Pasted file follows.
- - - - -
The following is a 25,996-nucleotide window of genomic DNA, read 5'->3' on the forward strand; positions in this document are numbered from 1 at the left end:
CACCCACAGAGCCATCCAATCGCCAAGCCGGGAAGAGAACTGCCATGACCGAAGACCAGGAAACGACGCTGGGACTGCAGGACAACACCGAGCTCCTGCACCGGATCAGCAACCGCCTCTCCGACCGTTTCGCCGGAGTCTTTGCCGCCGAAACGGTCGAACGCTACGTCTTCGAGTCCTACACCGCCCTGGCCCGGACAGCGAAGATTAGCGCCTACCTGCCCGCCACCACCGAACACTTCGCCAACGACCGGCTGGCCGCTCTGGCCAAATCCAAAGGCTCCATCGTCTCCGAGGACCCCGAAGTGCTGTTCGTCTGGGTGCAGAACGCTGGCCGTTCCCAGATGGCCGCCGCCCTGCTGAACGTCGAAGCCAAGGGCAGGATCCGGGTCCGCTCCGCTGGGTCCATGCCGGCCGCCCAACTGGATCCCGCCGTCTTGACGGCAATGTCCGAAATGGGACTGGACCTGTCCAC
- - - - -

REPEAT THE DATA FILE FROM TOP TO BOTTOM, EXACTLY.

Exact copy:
The following is a 25,996-nucleotide window of genomic DNA, read 5'->3' on the forward strand; positions in this document are numbered from 1 at the left end:
CACCCACAGAGCCATCCAATCGCCAAGCCGGGAAGAGAACTGCCATGACCGAAGACCAGGAAACGACGCTGGGACTGCAGGACAACACCGAGCTCCTGCACCGGATCAGCAACCGCCTCTCCGACCGTTTCGCCGGAGTCTTTGCCGCCGAAACGGTCGAACGCTACGTCTTCGAGTCCTACACCGCCCTGGCCCGGACAGCGAAGATTAGCGCCTACCTGCCCGCCACCACCGAACACTTCGCCAACGACCGGCTGGCCGCTCTGGCCAAATCCAAAGGCTCCATCGTCTCCGAGGACCCCGAAGTGCTGTTCGTCTGGGTGCAGAACGCTGGCCGTTCCCAGATGGCCGCCGCCCTGCTGAACGTCGAAGCCAAGGGCAGGATCCGGGTCCGCTCCGCTGGGTCCATGCCGGCCGCCCAACTGGATCCCGCCGTCTTGACGGCAATGTCCGAAATGGGACTGGACCTGTCCAC